Even though February was a short month, and despite all the snow we shoveled within those four weeks, I somehow managed to read a few books. Here’s my quick rundown:
Loitering, by Charles D’Ambrosio (essays) — I have been really enjoying essays over the past year or so, and this collection did not disappoint. The writing—the vocabulary, even—is quite remarkable. Indeed, it is the book that prompted me to purchase a new thesaurus. Some of the essays are dark and uncomfortable, but D’Ambrosio offers so much depth, nuance, and keen observation that you find yourself immersed in places that you likely would never find yourself, like a disturbing haunted house or thinking about Mary Kay Letourneau. They were all much like living the experiences first hand which, to me, is the mark of a really great writer. The only one I did not care for was Salinger and Sobs, but that was solely because I barely remember what Catcher in the Rye was about and so I felt a little lost when he used the book in the context of describing his brothers’ deaths. I will certainly re-read this collection again at some point, even if just to be awed by the eloquent prose.
Being Mortal, Atul Gawande (nonfiction) — I already reviewed this important and well-written book on the blog, and you can read it here.
Ticket to Childhood, Nguyen Nhat Anh (fiction/translation from Vietnamese) — I have to be honest, I found this story to fall a bit short of what I was hoping for based on the jacket description (“a sly and lovely story about what we lose when we grow up”). Maybe I missed something (totally possible) but it felt a tad disjointed. There were certainly a few very profound passages, but the story as a whole just didn’t do it for me (which, now thinking back, has happened for me on a number of translated stories).
Almost Famous Women, Megan Mayhew Bergman (short stories/historical fiction) — In addition to essays, I am favoring short story collections these days. I really liked the variety of short stories about largely unknown women in the past. Some of the women were not likable and surprisingly that’s what I loved when coming across those kinds of characters in this book. My favorite story in the collection was The Autobiography of Allegra Byron; the emotional turmoil endured by Allegra’s caretaker, a woman who’d lost her own daughter to typhus, really came across the page, as did life in the abbey where the little girl was sent to live. I will defer a more thorough review to this one done by NPR, which is what first compelled me to buy the book.
The Drunken Botanist, Amy Stewart (nonfiction) — If you are interested in the history of various alcoholic spirits (gin, wine, tequila, beer, elderflower liqueur, etc.) and love plant life/gardening, this is a great book. It covers a wide range of spirits (many I’d never heard of) and how plant life is responsible for each of them. I purchased it for my iPad when BookBub offered it on sale a few months ago. Since I don’t read a whole lot on my iPad, I’ve been chipping away at this one here and there and finally finished it (I could never seem to read it all in one go). I think this would be great to have on a bookshelf devoted to gardening or food/drink rather than on an iPad, and would make a great gift book too.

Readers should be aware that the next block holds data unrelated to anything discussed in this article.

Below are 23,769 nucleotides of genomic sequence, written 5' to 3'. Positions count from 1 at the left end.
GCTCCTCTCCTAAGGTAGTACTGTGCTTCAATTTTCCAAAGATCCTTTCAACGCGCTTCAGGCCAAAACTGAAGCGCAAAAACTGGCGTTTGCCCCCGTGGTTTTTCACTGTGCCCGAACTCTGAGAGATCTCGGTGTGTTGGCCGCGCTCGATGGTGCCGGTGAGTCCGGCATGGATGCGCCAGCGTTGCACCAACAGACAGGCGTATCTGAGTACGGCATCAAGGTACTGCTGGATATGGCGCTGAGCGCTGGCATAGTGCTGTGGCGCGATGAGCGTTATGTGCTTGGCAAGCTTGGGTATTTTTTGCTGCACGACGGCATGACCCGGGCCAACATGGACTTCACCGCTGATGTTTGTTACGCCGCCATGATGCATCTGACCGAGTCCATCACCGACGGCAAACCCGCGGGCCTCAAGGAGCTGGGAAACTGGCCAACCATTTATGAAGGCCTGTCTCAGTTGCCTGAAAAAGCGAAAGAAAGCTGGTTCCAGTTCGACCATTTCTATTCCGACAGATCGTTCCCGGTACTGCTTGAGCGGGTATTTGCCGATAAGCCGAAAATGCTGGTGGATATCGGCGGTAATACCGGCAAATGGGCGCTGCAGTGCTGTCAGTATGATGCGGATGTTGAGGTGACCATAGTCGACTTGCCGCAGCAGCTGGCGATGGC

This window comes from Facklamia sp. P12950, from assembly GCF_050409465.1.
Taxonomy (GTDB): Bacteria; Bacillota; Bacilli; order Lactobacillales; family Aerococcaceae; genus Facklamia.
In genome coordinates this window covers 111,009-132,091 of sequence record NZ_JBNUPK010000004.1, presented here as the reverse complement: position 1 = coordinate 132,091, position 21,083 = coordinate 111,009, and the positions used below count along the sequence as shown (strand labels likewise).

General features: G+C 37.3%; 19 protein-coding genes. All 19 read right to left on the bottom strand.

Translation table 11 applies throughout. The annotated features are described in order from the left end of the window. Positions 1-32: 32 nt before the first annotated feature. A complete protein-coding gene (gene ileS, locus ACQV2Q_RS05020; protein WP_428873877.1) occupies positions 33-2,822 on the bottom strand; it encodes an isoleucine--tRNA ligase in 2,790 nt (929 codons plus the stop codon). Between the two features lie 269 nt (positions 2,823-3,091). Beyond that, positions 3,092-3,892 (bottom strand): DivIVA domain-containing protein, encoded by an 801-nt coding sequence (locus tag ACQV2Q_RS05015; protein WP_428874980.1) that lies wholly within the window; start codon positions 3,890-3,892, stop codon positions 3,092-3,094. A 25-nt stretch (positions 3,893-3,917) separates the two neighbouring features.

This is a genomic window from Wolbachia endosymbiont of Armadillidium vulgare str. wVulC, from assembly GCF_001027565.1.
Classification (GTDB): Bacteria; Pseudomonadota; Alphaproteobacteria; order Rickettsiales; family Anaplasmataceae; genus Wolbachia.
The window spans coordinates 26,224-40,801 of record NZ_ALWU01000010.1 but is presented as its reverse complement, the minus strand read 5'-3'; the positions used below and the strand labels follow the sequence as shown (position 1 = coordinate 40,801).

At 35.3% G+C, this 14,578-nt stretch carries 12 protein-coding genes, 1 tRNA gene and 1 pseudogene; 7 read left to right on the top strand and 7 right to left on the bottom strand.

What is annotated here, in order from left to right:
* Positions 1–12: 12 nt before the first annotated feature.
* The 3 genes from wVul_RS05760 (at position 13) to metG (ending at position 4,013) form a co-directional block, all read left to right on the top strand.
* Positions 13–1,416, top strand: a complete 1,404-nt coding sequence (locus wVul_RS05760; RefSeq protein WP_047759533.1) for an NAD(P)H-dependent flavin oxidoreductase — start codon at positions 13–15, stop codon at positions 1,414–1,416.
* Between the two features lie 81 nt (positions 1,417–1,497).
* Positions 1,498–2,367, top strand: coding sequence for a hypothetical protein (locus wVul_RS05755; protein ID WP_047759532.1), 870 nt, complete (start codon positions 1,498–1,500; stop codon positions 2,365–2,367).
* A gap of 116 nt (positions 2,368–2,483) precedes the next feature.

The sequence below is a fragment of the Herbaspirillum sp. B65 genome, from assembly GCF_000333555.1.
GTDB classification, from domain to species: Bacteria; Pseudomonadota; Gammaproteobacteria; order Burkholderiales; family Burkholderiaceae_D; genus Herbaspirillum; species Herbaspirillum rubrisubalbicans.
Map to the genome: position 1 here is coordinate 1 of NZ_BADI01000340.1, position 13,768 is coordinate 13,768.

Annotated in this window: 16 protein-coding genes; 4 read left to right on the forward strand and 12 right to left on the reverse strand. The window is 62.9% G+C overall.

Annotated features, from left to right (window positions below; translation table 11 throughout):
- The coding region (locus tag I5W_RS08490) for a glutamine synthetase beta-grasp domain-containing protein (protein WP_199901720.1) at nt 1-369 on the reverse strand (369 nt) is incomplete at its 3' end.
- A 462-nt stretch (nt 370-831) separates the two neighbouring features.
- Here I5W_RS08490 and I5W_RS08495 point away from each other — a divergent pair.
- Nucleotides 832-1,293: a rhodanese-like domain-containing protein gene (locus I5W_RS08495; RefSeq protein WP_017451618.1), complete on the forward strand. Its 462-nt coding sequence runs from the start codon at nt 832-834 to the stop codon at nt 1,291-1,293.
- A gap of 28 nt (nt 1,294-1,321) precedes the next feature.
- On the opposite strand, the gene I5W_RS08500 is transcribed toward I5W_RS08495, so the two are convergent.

The Five Moral Pieces, Umberto Eco (essays) — This line on the back of the book is why I picked it up for a read: “What does it mean to be moral or ethical when one doesn’t believe in God?” The back cover also declares that the underlying subject of the five essays is “the ethics involved with inhabiting this diverse and extraordinary world.” Hmmm. Honestly? I read one of the five essays, and skimmed (super fast) the other four. I enjoyed the one I read (When the Other Appears on the Scene) because it mulled over the question above and gave me much to ponder and note in the margin. The other four were just of no interest to me (that became apparent about four or five paragraphs in).
What I’m currently reading:
Waking Up: A Guide to Spirituality Without Religion, Sam Harris (part memoir/part exploration of the scientific underpinnings of spirituality, according to the jacket)
Sweetland, Michael Crummey (novel)
What did you read this month? Anything you recommend?
Copyright (c) 2015 Kristen M. Ploetz